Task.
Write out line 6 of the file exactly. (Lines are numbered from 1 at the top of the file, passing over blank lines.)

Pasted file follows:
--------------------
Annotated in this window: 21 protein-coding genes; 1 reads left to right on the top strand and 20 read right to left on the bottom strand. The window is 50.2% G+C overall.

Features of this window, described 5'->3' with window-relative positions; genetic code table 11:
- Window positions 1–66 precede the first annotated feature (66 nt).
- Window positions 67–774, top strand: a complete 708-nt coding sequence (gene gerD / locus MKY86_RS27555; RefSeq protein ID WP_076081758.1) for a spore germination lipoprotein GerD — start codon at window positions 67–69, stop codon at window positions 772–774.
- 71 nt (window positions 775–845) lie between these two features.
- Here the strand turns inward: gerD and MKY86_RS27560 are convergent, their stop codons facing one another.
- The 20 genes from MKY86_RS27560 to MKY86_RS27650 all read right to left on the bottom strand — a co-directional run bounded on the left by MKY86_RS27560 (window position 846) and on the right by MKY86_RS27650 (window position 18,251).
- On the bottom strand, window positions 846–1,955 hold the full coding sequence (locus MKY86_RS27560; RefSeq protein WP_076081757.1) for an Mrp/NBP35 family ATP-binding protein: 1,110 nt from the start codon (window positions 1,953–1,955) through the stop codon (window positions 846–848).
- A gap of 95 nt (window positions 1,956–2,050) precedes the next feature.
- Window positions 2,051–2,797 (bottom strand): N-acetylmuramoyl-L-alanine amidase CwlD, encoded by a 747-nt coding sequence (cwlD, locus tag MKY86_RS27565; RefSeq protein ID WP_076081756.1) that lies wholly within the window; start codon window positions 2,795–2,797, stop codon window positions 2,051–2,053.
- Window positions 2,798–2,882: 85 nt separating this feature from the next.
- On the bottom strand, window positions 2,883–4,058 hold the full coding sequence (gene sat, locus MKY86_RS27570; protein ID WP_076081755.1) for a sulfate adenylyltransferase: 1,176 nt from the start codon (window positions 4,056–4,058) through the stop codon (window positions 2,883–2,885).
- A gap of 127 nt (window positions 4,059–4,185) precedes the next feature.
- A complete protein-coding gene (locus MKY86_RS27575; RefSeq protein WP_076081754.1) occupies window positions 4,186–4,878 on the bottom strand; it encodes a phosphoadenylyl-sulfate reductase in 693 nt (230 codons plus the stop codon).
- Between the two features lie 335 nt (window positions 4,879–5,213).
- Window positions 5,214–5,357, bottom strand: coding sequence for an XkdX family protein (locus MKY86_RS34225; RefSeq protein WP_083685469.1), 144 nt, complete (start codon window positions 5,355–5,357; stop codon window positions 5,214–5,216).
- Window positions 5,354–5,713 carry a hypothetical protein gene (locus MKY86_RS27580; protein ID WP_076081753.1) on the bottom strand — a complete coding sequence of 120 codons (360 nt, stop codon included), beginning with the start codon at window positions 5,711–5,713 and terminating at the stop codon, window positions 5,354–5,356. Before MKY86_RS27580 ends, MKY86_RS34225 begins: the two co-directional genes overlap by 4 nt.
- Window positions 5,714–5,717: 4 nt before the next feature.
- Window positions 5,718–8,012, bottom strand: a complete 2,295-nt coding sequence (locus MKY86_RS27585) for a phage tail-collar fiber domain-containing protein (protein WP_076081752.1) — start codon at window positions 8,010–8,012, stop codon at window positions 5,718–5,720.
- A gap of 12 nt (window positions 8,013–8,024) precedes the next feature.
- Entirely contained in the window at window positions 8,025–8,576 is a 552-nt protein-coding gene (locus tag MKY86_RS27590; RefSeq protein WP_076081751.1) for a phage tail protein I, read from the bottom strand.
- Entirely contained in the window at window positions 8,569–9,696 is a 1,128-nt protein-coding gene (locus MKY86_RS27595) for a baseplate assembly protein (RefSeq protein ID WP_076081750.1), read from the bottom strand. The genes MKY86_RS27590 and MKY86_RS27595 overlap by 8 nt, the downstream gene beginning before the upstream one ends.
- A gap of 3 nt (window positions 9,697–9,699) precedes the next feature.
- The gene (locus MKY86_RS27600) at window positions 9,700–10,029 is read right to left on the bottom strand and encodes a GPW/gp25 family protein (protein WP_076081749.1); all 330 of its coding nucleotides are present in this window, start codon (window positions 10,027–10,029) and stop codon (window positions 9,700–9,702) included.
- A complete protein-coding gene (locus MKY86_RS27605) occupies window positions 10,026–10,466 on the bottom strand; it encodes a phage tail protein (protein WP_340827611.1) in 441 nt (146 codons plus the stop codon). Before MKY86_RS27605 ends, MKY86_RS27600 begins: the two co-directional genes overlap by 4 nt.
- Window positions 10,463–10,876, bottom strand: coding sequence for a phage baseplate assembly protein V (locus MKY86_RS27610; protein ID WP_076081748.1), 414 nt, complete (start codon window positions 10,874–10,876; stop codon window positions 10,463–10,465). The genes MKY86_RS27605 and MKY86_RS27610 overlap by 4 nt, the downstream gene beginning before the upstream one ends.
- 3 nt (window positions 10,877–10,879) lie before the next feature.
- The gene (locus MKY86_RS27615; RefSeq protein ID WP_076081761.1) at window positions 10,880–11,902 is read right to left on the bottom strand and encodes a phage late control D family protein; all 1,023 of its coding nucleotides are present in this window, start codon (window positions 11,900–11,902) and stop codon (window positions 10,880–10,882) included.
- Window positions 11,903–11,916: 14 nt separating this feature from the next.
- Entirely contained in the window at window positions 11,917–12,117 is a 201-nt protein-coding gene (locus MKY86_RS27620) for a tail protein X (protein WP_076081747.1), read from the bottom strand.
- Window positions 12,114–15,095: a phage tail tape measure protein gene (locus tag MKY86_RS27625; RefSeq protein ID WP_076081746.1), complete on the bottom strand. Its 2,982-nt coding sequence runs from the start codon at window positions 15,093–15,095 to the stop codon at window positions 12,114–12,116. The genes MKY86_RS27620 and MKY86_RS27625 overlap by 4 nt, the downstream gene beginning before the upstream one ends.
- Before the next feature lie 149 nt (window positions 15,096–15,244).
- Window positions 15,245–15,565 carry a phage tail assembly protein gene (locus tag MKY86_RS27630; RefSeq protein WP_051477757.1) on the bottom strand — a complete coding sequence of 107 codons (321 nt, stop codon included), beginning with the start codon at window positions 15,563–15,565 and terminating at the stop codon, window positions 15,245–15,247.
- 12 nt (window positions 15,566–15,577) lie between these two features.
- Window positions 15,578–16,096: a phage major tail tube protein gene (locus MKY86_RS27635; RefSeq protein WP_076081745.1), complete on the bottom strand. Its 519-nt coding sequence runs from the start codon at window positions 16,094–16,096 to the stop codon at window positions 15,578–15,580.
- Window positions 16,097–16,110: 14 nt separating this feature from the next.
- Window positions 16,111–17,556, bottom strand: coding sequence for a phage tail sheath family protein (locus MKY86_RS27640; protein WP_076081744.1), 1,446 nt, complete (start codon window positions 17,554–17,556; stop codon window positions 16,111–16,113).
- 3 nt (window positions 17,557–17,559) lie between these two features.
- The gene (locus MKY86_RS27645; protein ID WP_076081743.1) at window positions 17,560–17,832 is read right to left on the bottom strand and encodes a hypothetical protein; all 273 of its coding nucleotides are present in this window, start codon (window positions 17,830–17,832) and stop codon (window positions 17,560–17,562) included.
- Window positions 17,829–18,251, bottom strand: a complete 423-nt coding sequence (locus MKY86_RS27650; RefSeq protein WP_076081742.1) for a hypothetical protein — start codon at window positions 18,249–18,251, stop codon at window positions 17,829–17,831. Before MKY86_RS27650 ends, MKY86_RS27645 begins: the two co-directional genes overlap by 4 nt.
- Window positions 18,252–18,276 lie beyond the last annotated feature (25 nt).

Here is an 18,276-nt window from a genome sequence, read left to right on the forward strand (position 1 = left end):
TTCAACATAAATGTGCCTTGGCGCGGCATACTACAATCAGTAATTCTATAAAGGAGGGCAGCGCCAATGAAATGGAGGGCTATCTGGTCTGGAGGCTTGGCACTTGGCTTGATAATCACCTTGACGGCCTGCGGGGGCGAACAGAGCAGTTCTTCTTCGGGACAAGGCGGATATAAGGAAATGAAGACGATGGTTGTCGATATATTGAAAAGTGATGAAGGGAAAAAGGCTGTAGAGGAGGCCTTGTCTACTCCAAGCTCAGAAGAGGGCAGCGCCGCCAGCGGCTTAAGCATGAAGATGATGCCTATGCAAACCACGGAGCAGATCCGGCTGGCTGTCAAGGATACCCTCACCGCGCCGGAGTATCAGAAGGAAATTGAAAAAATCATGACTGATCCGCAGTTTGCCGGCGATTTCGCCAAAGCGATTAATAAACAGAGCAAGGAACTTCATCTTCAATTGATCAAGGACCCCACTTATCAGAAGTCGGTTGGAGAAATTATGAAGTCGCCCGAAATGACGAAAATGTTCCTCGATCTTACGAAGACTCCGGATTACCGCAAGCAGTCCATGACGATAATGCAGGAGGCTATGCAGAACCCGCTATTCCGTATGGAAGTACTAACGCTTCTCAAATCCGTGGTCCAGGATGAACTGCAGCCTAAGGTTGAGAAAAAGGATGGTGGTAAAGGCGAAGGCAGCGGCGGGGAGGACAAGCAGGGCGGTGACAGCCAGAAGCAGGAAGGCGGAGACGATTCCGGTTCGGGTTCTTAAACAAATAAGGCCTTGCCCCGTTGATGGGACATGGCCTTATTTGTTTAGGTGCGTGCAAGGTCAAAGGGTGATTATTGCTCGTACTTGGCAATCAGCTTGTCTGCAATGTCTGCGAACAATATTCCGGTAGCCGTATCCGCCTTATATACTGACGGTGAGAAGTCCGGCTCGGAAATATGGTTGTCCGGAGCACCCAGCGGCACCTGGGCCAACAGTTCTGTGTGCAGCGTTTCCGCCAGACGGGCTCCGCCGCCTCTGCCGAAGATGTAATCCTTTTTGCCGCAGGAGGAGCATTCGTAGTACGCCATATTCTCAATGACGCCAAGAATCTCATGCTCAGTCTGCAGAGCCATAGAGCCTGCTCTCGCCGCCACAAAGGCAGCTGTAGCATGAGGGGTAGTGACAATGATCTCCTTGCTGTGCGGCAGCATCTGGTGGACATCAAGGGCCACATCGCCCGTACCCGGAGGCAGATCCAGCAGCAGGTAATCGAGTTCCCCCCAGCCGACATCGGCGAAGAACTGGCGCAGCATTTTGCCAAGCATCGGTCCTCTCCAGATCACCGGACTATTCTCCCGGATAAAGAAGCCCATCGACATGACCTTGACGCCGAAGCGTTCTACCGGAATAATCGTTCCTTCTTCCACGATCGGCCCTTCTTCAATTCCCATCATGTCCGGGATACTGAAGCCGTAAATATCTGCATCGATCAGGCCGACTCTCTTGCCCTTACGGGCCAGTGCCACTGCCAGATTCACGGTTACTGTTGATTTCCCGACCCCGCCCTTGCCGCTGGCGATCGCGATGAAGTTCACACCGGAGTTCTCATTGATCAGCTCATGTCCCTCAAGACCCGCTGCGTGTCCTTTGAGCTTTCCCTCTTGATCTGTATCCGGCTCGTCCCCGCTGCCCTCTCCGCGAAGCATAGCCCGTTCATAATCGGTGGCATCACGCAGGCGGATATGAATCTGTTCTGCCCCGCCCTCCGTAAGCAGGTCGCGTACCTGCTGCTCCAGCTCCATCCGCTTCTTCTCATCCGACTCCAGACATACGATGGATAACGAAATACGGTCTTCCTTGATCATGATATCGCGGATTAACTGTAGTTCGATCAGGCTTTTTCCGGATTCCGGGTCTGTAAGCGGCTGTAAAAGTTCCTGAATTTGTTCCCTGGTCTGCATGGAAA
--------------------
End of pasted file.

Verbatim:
- Here the strand turns inward: gerD and MKY86_RS27560 are convergent, their stop codons facing one another.